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Smooth Undervoting In Sarasota County PDF  | Print |  Email
Florida
By John Washburn, VoteTrustUSA Voting Technology Task Force   
March 15, 2007

It turns out there may be an explanation as to why Florida congressional district 13 (FL CD-13) in Sarasota Florida received so many under-votes relative to other races on the iVotronic terminal. 

 

Page 23 of the FSU security analysis of the iVotronic firmware states: (emphasis mine)

 

6.2.1.1 Investigate Reports that the Display Was Slow to Respond to Touch.

 

Overview. We consider a scenario in which technical impacts from slow touch screen response may unintentionally prevent the voter's selection from registering during the vote selection process, but not during the review cycle.

 

Hypothesis. If a voter is able to interact with the touch screen in a sequence that causes the screen to display a candidate selection that does not match their most recent touch, it may cause the voter to misinterpret their selection for that race. Specifically, consider a situation where a voter touches a vote box twice in rapid succession. If the software delays updating the display in response to the second touch for some reason, after a very short period the voter may accept the first display response as conclusive, and due to the delay (if it exists) the voter might not notice the delayed update in response to the second touch. It is also possible that the second touch would cause the candidate to be deselected after having been selected.

 

Similarly, we consider a situation where a voter touches a vote box and waits patiently for her vote to display for a few moments before assuming her touch was not detected and touching the screen again. If the first touch is recorded and if the display is updated only after the second touch, the voter may accept the first display response as conclusive, while a delay (if it exists) could cause later display of the second recorded touch that the voter may not notice.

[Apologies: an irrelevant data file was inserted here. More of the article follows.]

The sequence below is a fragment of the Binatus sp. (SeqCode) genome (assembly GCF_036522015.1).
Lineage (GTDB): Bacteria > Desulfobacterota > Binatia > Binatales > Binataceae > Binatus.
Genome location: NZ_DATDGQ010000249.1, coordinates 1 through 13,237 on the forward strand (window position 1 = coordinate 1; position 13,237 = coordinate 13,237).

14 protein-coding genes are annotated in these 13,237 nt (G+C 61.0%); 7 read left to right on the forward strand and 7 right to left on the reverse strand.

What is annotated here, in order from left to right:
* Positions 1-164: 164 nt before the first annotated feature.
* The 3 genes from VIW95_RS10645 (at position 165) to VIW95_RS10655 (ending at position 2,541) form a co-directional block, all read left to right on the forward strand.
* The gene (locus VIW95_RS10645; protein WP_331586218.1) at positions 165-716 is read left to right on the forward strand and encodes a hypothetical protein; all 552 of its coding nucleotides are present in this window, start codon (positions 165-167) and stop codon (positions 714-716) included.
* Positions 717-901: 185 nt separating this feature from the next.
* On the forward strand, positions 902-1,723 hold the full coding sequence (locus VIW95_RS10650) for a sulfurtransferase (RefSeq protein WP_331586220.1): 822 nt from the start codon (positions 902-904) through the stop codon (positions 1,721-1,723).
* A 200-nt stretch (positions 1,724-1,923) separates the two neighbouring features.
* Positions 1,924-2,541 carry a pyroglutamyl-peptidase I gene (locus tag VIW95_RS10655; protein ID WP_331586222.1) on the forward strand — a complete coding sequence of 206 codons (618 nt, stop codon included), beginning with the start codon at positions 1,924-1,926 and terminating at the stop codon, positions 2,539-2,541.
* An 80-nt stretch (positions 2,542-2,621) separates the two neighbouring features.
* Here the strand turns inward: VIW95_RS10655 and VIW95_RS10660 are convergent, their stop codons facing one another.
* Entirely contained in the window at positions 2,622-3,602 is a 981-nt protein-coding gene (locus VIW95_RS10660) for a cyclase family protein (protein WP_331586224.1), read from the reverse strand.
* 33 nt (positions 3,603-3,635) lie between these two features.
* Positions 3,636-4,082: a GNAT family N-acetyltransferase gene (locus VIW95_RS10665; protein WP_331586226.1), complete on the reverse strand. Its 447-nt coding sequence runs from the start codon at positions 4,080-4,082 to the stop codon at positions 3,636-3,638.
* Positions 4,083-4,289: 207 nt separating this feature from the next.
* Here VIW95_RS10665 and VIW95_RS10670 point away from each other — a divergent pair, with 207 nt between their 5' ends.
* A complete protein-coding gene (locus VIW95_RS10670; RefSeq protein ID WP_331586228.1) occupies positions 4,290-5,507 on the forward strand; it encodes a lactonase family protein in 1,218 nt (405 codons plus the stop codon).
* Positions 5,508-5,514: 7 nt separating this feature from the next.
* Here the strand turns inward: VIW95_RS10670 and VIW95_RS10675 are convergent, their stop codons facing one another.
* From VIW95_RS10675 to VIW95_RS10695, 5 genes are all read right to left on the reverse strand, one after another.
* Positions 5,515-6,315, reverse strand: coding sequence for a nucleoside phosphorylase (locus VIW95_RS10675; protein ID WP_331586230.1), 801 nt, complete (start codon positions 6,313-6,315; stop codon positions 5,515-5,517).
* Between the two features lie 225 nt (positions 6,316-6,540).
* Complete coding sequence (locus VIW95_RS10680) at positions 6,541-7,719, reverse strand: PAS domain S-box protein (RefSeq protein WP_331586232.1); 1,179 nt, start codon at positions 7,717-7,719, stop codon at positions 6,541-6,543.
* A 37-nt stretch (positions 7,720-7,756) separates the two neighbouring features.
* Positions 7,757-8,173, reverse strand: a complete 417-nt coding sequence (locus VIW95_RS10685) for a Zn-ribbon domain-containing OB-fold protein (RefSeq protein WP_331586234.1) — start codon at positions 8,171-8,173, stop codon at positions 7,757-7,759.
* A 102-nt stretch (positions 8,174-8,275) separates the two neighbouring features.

These scenarios are consistent with reports by some voters that they voted for a candidate, but noticed their vote was not registered when they reviewed their selections on the summary screen.

 

The remainder of the section goes on to dismiss this as a possible cause of the under-votes for 2 reasons; no support for such delay could be found in the inspected source code and such delays would have been present in other races.

 

The reason for the FSU team to dismiss this hypothesis as a cause has now been refuted by ES&S itself. The vendor of the iVotronic acknowledges delays in displaying selection are indeed a known defect of the iVotronics software.

Read more...
Ohio Secretary of State Announces New Advisory Group PDF  | Print |  Email
Ohio
By Ohio Secretary of State Press Release   
March 14, 2007
The newly established Voting Rights Institute will help develop practices and proposals to make Ohio’s elections and voting systems a positive example for the nation, Ohio Secretary of State Jennifer Brunner says. The institute, which named Saturday its new 38-member advisory council, will work to push the best practices in election administration in Ohio, Secretary Brunner said.

“I know that when I have the best minds like I have in this room and other minds that will be part of the group, this is how to really get it done,” Secretary Brunner said of the advisory council after its inaugural meeting Saturday.
Read more...
The FSU Report on the ES&S iVotronic Used in Sarasota County PDF  | Print |  Email
Florida
By Avi Rubin, Johns Hopkins University   
March 14, 2007

This article was posted on Avi Rubin's Blog and is reposted here with permission of the author.